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Antony and Brutus are not interactive until after the assassination of Caesar. Antony sends a servant to the Senate to ask if he might come to talk to Brutus and the rest to understand why Caesar had to be killed. Brutus immediately agrees to Antony coming.
This occurs in Act III, Scene I, in Julius Caesar by William Shakespeare. It is obvious that Antony does know that Brutus is a man of his word. If Brutus agrees to let Antony come, Marc Antony will trust him.
Brutus is in charge of the scene. It is surprising since Cassius was actually the leader of the conspiracy. Brutus is a complex character. His reputation is spotless, and he known for his honor and integrity. Brutus is too trusting of other people. Not everyone is as honest and forthright as Brutus is.
From the beginning Brutus has been “at war with himself” about Caesar and his lust for power; furthermore, he was Caesar’s friend. Killing him is not an easy action as it is for Cassius. After much consideration, Brutus decided to be a part of the assassination because he believed that Caesar might become too powerful. His entire decision is based on possibilities and not on facts.
After the murder, Brutus encourages the other senators to dip their handkerchiefs in the blood of Caesar and also to pluck one of his hairs. This seems especially gruesome.
Brutus welcomes Antony and offers him the opportunity to speak on behalf of Caesar. He gives him specific instructions concerning his funeral oration. Cassius does not like it; however, Brutus does not listen.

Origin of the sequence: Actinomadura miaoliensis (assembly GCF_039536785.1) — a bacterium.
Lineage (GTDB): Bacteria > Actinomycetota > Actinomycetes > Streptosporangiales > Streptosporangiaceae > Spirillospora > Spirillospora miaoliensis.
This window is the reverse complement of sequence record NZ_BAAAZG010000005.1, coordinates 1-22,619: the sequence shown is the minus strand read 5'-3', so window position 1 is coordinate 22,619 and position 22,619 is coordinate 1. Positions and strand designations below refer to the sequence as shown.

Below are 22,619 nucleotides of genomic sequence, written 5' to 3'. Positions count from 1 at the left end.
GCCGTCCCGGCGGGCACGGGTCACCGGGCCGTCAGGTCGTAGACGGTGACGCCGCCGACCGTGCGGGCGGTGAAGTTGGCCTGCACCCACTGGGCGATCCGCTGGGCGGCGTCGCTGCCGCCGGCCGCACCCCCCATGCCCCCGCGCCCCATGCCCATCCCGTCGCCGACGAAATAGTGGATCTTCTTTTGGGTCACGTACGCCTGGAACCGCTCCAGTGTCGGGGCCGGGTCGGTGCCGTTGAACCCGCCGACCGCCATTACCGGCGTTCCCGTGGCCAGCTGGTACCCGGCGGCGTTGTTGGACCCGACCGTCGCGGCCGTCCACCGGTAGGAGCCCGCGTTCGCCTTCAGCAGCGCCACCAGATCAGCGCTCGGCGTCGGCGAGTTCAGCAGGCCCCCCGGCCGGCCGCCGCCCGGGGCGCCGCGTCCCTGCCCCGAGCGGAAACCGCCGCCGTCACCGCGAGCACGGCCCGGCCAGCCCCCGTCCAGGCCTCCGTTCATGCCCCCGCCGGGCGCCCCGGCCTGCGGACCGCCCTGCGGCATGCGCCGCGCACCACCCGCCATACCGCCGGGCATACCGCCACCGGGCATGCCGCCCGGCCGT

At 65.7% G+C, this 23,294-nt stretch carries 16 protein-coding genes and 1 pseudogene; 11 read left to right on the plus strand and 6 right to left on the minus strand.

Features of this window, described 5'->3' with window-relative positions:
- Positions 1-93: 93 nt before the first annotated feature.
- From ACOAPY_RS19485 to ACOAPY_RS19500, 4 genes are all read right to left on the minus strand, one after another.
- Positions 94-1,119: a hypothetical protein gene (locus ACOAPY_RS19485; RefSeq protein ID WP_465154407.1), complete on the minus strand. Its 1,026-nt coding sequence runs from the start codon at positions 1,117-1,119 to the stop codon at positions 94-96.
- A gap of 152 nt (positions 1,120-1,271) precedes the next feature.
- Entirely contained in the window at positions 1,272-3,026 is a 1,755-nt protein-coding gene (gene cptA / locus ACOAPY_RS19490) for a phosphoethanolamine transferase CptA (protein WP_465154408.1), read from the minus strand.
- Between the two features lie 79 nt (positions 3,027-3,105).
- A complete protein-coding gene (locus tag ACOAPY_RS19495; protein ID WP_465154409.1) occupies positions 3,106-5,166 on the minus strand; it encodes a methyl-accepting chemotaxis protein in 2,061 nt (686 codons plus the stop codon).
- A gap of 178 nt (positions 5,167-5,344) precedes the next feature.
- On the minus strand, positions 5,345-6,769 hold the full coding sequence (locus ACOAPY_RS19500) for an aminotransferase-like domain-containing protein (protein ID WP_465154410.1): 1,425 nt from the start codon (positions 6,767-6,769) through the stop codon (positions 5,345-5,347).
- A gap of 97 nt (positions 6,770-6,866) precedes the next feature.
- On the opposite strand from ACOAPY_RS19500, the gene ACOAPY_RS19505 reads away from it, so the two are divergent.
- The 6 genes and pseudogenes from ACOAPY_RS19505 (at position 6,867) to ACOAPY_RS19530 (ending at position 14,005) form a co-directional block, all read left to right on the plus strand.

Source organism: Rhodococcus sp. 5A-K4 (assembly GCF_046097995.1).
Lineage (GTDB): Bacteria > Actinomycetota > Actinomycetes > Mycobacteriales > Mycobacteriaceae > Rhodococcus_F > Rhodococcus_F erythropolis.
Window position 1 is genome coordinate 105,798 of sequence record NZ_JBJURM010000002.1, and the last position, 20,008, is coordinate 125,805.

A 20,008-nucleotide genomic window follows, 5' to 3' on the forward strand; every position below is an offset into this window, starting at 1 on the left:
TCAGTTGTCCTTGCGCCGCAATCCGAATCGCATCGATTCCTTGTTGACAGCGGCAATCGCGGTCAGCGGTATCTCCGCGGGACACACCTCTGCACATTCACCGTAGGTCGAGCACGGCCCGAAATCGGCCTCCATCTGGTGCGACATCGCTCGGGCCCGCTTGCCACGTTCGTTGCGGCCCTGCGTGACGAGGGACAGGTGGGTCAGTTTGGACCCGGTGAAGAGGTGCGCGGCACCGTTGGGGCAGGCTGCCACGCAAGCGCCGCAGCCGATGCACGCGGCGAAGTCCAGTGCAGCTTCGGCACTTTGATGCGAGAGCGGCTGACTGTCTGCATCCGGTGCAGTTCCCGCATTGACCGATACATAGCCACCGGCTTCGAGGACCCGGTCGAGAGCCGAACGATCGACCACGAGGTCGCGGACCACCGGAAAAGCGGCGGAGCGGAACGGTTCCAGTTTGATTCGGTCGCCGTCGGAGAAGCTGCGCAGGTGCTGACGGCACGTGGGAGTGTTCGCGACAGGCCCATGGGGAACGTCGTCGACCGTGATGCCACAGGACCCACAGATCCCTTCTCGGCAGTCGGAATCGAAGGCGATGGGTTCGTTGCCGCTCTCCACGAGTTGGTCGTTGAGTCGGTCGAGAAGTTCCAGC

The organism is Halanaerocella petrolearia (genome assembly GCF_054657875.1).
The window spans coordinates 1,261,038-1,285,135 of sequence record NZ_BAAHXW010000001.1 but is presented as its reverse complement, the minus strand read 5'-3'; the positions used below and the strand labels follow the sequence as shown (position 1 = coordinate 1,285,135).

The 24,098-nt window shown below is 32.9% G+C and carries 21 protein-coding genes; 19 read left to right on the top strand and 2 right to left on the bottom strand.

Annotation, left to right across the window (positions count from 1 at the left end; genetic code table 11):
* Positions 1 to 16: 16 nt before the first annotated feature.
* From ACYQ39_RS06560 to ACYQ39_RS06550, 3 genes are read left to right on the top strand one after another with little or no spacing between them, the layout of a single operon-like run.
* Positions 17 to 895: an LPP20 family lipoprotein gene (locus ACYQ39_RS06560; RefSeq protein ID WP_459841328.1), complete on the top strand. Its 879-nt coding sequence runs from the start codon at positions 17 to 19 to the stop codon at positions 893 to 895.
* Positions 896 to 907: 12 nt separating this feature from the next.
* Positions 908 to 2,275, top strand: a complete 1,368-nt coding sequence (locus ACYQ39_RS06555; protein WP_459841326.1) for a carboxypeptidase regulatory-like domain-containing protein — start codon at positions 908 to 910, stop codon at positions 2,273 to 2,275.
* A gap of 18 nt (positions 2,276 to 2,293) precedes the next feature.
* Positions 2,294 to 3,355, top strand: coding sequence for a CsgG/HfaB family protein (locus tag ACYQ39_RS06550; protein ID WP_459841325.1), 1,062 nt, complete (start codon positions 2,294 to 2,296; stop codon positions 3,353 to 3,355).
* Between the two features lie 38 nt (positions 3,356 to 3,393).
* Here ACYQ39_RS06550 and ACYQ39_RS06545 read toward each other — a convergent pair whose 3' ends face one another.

Even with his wife, Brutus is intensely private. He does not share his feelings easily. When he discusses his reasons for joining the conspiracy, it is in the form of a soliloquy. He does not tell his innermost thoughts to anyone.
One other quality proves to be limiting to Brutus’s success. He makes decisions and will not give in when another more experience person gives reasons why something should go another way. This fatal quality of Brutus causes the downfall of the conspiracy.
When Antony comes in to the scene and sees the body of Caesar, he is aghast. Antony offers himself to be killed because he feels this would be the perfect time to die—alongside of the great Caesar.
Antony goes to each of the conspirators, looks them in the eyes, and shakes their bloody hands. He has a two-fold purpose: to satisfy them that he is not vengeful toward them—and to make a promise to himself and Caesar that he will gain revenge from this disreputable murderers.
Antony is no fool; neither is he a coward. He continues to show his love for Caesar by continually stating that he has no understanding why this has happened. In front of the conspirators, he shows no anger.
In his grief, Antony asks for one thing: he wants to speak to the people as Caesar’s friend. Everyone agrees to this. Antony is to stay behind for a few minutes and prepare the body for the viewing by the people. It is at this time that Antony makes his true feelings known.
Antony promises the spirit of Caesar that he will avenge his death. He places a curse on each of them.
Shall in these confines with a monarch’s voice
Cry “Havoc!” and let slip the dogs of war,
That this foul deed shall smell above the earth
With carrion men, groaning for burial.
It does not matter where they go because Antony vows that he will follow them and make vulture’s food of them.
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